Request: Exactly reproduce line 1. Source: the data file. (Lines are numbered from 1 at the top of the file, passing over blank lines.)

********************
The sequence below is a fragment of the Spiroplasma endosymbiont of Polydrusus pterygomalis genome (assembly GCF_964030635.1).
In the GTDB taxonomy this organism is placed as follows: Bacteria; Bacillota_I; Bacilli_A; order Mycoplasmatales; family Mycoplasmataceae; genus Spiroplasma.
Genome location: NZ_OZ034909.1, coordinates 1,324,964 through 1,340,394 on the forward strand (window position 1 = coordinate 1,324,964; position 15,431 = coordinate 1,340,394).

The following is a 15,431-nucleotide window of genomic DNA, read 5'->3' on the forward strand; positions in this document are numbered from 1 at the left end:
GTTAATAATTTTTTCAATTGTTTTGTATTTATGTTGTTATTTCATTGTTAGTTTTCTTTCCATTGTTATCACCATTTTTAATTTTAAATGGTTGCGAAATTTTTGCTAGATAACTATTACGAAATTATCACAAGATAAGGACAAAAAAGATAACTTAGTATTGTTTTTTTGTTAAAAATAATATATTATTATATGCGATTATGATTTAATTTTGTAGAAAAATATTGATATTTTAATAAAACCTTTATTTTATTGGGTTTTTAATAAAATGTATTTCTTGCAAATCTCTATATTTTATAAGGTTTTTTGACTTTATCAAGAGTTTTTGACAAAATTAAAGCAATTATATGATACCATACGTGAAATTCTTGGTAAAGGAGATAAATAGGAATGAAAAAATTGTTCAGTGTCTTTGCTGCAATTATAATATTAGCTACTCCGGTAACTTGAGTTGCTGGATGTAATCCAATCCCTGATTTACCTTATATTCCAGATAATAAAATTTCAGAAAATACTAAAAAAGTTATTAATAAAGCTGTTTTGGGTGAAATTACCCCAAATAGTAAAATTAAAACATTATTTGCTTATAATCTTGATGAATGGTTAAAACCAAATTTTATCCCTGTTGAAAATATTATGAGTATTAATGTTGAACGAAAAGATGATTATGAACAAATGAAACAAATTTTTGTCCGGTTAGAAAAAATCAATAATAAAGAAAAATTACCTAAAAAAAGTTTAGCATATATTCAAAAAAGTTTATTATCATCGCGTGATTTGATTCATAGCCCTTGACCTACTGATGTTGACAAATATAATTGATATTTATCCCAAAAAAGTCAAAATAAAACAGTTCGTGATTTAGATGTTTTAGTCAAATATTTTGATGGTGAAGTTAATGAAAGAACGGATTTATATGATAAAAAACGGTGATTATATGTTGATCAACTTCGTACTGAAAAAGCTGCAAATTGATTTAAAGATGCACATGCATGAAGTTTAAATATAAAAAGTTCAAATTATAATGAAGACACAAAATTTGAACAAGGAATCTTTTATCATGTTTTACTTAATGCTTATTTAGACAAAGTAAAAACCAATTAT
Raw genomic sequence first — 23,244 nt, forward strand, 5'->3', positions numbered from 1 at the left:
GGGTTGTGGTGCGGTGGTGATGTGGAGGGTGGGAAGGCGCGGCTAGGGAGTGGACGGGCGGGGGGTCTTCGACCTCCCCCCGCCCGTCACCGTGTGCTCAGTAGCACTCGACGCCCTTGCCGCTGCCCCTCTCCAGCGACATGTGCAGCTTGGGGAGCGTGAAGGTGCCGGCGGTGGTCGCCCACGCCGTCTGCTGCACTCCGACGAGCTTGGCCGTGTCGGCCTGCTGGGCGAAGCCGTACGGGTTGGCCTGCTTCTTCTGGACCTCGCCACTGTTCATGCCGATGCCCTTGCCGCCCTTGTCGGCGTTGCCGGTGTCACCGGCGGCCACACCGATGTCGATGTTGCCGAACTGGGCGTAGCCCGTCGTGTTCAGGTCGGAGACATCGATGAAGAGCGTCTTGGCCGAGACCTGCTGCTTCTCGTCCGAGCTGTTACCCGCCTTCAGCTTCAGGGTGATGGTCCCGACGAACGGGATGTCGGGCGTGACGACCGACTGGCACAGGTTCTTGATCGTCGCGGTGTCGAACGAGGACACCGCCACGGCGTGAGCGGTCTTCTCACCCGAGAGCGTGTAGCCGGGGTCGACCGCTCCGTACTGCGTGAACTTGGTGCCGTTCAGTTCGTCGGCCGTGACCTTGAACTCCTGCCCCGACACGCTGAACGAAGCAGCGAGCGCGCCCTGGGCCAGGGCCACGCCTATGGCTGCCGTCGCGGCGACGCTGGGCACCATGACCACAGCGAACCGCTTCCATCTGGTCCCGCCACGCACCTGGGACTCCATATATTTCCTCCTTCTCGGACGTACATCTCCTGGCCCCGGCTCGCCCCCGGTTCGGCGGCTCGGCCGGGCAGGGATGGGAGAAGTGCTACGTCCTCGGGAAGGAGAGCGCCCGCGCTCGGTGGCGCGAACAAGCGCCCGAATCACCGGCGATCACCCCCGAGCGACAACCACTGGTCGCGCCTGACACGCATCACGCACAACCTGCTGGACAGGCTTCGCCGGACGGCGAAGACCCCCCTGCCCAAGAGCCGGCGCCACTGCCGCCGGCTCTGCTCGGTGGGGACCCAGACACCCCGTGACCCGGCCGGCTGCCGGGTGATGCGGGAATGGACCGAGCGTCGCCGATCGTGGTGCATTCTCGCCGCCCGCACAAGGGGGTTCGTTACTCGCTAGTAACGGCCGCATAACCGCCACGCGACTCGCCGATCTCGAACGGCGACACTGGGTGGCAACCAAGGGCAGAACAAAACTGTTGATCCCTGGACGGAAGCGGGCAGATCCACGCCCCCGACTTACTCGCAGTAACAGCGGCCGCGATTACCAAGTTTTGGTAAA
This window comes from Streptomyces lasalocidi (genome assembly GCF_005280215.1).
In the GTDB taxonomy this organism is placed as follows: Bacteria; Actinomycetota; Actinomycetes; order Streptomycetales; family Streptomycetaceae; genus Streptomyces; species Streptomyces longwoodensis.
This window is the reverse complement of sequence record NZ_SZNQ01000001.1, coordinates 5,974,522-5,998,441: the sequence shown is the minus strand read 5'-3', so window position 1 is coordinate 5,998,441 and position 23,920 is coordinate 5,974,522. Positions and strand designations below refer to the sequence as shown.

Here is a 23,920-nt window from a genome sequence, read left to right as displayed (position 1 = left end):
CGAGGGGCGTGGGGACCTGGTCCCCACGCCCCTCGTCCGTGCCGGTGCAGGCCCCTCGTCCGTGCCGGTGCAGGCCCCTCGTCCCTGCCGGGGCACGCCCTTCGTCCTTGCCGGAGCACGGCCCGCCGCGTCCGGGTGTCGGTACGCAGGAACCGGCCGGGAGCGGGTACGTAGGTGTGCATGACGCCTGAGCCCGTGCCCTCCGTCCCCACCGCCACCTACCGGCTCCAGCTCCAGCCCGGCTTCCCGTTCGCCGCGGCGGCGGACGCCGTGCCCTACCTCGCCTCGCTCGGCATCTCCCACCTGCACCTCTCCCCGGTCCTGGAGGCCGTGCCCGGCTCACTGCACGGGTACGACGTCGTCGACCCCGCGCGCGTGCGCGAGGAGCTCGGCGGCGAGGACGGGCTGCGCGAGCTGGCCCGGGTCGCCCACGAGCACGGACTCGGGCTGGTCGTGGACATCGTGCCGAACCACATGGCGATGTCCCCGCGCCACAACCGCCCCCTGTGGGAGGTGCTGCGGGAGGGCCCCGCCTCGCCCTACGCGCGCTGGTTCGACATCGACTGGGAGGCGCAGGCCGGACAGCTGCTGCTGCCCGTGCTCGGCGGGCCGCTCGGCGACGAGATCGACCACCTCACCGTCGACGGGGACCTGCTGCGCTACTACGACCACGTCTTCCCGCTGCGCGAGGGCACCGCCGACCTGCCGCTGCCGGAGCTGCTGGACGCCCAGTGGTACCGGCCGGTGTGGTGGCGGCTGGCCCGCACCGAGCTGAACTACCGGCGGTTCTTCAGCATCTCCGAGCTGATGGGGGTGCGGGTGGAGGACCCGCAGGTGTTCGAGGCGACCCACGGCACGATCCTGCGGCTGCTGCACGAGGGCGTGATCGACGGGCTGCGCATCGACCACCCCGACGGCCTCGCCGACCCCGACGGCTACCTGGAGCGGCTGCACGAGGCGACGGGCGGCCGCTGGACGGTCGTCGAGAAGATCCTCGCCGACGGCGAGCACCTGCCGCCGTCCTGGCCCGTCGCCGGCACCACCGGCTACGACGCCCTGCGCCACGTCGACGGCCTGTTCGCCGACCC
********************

The sequence below is a fragment of the Spiroplasma endosymbiont of Polydrusus pterygomalis genome (assembly GCF_964030635.1).